This memo includes no request to IANA.

12.  Security Considerations

   Security of the solution hinges on the security of the network
   underlay, i.e. the Autonomic Control Plane.  If the Autonomic Control
   Plane were to be compromised, an attacker could undermine the
   effectiveness of measurement coordination by reporting fraudulent
   measurement results to peers.  This would cause measurement probes to
   be deployed in an ineffective manner that allows that would increase
   the likelihood that violations of service level objectives would go

   Likewise, security of the solution hinges on the security of the
   deployment mechanism for autonomic functions, in this case, the
   autonomic function that conducts the service level measurements.  If
   an attacker was able to hijack an autonomic function, it could try to
   exhaust or exceed the resources that should be spent on autonomic
   measurements in order to deplete network resources, as well as
   reporting misleading results.

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13.  Informative References

              Pritikin, M., Richardson, M., Behringer, M., Bjarnason,
              S., and K. Watsen, "draft-ietf-anima-bootstrapping-
              keyinfra", draft-ietf-anima-bootstrapping-keyinfra-06
              (work in progress), May 2017.

              Elkins, N., Hamilton, R., and M. Ackermann, "draft-ietf-
              ippm-6man-pdm-option", draft-ietf-ippm-6man-pdm-option-11
              (work in progress), June 2017.

              Behringer, M., Eckert, T., and S. Bjarnason, "An Autonomic
              Control Plane", draft-ietf-anima-autonomic-control-
              plane-06 (work in progress), March 2017.

              Nobre, J., Granville, L., Clemm, A., and A. Gonzalez
              Prieto, "Decentralized Detection of SLA Violations Using
              P2P Technology, 8th International Conference Network and
              Service Management (CNSM)", 2012,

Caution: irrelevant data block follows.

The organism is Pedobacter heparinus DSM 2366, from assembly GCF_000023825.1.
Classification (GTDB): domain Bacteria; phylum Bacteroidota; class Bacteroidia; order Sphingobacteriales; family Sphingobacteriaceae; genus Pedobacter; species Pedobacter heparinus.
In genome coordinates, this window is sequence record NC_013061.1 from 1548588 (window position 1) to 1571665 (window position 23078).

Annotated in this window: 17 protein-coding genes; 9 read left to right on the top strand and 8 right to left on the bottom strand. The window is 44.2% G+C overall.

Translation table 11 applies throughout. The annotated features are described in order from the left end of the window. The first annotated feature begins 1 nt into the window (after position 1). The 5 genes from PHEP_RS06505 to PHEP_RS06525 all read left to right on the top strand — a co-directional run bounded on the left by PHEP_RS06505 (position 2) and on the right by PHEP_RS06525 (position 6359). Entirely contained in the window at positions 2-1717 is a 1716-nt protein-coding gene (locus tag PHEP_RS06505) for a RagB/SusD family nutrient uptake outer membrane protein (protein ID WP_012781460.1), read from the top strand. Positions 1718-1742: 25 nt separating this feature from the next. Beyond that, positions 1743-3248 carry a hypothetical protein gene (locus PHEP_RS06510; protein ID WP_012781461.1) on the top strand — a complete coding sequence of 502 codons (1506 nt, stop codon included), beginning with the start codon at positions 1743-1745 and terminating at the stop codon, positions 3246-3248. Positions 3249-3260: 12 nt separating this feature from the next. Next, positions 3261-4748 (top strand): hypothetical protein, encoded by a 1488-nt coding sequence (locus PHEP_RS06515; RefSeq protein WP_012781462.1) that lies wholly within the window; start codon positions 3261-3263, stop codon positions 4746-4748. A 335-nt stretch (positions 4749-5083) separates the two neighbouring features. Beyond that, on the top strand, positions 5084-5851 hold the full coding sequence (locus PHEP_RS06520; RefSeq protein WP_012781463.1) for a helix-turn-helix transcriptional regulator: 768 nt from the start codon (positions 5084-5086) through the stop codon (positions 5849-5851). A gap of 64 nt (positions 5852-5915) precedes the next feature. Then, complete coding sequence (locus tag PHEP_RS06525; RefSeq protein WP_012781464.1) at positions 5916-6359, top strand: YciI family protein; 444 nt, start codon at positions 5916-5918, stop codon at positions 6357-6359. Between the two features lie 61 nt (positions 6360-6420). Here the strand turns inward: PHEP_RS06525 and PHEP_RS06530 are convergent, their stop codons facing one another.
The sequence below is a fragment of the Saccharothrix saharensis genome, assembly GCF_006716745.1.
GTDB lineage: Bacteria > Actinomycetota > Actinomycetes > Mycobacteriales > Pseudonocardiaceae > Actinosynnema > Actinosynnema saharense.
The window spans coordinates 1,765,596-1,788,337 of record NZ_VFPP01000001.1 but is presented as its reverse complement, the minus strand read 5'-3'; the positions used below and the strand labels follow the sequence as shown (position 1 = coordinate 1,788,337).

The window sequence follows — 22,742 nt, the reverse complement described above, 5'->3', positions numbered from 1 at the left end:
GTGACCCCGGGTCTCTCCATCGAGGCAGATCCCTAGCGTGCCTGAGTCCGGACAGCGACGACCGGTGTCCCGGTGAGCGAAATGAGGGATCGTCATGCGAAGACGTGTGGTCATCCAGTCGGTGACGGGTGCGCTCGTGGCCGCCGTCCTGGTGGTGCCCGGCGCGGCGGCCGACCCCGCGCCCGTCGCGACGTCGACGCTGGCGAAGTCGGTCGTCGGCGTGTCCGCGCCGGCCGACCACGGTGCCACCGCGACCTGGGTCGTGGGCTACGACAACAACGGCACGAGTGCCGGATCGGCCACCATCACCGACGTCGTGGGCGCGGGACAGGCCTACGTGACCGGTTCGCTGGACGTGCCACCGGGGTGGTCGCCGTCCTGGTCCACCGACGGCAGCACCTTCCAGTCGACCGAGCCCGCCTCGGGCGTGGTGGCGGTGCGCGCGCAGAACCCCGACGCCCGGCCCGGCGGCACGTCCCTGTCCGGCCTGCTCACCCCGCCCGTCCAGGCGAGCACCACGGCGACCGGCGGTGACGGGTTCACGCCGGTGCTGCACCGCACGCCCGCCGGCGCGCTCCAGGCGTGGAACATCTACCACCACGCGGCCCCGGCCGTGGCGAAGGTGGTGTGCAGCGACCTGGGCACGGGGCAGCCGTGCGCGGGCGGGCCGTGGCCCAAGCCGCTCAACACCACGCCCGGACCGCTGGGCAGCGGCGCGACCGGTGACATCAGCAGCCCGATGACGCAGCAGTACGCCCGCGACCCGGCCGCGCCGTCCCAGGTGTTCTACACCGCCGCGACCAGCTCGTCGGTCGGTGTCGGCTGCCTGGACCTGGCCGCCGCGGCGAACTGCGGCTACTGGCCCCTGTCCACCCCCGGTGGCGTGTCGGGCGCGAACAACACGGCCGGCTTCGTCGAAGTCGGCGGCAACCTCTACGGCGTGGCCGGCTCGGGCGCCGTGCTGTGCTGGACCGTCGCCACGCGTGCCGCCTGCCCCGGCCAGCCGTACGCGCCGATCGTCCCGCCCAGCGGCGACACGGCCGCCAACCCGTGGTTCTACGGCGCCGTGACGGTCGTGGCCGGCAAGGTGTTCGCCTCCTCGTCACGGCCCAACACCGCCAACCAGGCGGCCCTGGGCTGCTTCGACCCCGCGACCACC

[RFC3954]  Claise, B., Ed., "Cisco Systems NetFlow Services Export
              Version 9", RFC 3954, DOI 10.17487/RFC3954, October 2004,

   [RFC4148]  Stephan, E., "IP Performance Metrics (IPPM) Metrics
              Registry", BCP 108, RFC 4148, DOI 10.17487/RFC4148, August
              2005, <http://www.rfc-editor.org/info/rfc4148>.

   [RFC4656]  Shalunov, S., Teitelbaum, B., Karp, A., Boote, J., and M.
              Zekauskas, "A One-way Active Measurement Protocol
              (OWAMP)", RFC 4656, DOI 10.17487/RFC4656, September 2006,

   [RFC5357]  Hedayat, K., Krzanowski, R., Morton, A., Yum, K., and J.
              Babiarz, "A Two-Way Active Measurement Protocol (TWAMP)",
              RFC 5357, DOI 10.17487/RFC5357, October 2008,

   [RFC6812]  Chiba, M., Clemm, A., Medley, S., Salowey, J., Thombare,
              S., and E. Yedavalli, "Cisco Service-Level Assurance
              Protocol", RFC 6812, DOI 10.17487/RFC6812, January 2013,

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   [RFC7297]  Boucadair, M., Jacquenet, C., and N. Wang, "IP
              Connectivity Provisioning Profile (CPP)", RFC 7297,
              DOI 10.17487/RFC7297, July 2014,

   [RFC7575]  Behringer, M., Pritikin, M., Bjarnason, S., Clemm, A.,
              Carpenter, B., Jiang, S., and L. Ciavaglia, "Autonomic
              Networking: Definitions and Design Goals", RFC 7575,
              DOI 10.17487/RFC7575, June 2015,

Authors' Addresses

   Jeferson Campos Nobre
   University of Vale do Rio dos Sinos
   Porto Alegre

   Email: jcnobre@unisinos.br

   Lisandro Zambenedetti Granvile
   Federal University of Rio Grande do Sul
   Porto Alegre

   Email: granville@inf.ufrgs.br

   Alexander Clemm
   Santa Clara, California

   Email: ludwig@clemm.org

   Alberto Gonzalez Prieto
   Santa Clara, California

   Email: albertgo.gonzalezprieto@yahoo.com